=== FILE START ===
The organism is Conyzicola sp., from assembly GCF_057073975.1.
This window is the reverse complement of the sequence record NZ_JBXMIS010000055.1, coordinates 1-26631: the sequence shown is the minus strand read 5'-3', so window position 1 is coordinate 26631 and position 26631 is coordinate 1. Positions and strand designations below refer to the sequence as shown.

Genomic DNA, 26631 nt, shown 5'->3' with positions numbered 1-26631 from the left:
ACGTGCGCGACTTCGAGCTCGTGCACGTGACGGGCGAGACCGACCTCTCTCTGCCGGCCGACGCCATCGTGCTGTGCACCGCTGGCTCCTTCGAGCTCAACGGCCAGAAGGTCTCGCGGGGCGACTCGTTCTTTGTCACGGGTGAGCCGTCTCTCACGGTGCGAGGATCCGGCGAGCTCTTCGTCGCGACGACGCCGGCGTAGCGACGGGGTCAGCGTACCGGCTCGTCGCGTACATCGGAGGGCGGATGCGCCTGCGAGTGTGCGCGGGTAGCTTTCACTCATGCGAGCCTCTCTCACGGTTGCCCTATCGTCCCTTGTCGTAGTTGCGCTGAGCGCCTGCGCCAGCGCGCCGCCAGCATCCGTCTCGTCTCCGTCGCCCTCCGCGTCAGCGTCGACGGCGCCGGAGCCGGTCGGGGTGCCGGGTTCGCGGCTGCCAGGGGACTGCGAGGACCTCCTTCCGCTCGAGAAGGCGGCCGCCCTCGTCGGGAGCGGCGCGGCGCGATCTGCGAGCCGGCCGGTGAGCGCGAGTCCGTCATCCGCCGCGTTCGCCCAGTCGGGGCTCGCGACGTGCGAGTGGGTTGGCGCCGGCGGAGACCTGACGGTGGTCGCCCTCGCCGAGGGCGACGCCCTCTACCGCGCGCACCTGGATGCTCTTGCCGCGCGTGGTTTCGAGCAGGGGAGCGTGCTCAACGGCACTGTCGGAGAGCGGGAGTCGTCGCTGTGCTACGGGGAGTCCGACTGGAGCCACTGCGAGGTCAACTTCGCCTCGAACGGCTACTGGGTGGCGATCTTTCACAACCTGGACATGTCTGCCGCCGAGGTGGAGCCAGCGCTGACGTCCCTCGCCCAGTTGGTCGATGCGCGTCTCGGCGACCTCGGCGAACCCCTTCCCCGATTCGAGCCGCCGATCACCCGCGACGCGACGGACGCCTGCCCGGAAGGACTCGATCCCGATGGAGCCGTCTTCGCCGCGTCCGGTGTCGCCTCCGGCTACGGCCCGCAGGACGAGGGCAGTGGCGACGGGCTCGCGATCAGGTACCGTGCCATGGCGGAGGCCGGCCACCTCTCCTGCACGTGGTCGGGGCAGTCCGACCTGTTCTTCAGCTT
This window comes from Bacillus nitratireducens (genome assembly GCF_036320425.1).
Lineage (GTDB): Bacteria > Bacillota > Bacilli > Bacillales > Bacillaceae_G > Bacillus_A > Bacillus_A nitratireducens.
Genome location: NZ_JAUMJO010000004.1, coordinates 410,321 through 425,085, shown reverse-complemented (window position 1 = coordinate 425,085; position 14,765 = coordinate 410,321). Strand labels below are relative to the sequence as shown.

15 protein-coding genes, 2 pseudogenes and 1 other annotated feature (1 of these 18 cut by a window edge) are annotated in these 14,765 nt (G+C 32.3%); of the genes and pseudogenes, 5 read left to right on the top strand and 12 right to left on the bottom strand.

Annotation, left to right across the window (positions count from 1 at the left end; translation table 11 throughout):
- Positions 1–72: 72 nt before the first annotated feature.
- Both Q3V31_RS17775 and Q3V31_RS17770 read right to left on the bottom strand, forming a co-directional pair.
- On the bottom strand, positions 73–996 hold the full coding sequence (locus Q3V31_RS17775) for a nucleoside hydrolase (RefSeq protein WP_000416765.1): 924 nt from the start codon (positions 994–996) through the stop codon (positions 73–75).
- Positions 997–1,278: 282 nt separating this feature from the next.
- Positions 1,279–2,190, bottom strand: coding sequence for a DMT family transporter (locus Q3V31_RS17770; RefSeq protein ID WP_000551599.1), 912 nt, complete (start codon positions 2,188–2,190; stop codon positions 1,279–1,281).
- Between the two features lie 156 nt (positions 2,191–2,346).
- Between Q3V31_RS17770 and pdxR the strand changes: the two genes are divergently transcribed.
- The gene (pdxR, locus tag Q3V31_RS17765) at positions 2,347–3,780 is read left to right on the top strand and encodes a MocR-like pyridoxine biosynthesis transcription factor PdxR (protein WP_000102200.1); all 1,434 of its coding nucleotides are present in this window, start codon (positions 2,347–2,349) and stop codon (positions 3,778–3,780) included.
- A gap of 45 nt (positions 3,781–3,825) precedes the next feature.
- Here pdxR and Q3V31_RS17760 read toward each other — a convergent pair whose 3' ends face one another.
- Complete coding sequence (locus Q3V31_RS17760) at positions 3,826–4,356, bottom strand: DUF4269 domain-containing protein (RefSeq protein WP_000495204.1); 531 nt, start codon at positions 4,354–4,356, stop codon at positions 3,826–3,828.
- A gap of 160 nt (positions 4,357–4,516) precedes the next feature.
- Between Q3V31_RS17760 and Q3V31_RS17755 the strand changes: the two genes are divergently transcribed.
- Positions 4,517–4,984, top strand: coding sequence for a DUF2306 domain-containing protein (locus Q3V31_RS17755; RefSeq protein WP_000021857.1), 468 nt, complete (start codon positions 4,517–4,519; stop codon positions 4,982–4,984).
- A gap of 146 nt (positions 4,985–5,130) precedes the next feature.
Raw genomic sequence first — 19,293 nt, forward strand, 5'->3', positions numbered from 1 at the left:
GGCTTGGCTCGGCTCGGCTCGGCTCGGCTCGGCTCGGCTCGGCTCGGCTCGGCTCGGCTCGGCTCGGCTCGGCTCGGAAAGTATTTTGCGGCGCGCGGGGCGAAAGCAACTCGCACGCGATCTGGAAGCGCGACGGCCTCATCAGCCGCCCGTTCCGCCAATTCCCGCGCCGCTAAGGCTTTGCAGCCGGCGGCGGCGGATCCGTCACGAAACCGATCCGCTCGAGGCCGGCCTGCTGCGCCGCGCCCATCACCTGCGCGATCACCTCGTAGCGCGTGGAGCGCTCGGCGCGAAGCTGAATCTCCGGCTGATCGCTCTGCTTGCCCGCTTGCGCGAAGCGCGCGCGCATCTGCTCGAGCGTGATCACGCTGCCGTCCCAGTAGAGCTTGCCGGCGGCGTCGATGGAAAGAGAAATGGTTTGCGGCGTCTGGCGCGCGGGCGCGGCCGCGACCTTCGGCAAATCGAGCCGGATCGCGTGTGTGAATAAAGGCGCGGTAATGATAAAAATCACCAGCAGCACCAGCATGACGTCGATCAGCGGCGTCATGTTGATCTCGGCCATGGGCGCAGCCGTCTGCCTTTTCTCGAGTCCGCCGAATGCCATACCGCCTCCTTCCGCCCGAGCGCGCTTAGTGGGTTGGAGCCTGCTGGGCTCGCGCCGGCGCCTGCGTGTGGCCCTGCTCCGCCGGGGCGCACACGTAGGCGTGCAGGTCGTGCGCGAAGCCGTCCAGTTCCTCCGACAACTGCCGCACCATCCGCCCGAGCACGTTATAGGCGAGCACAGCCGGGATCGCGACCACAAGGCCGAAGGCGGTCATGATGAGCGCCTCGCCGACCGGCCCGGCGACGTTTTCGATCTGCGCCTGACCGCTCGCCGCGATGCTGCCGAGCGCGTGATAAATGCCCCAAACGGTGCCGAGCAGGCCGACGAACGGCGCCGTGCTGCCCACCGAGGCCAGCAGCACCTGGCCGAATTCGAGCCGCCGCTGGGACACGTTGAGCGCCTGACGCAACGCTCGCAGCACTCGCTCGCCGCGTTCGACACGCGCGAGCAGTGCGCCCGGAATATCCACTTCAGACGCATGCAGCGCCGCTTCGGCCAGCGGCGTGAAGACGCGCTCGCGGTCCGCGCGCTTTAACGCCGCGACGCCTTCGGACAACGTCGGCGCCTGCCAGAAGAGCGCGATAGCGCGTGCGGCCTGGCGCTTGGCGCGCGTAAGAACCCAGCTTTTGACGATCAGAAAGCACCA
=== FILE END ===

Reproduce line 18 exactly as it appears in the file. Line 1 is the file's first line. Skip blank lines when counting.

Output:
- A gap of 45 nt (positions 3,781–3,825) precedes the next feature.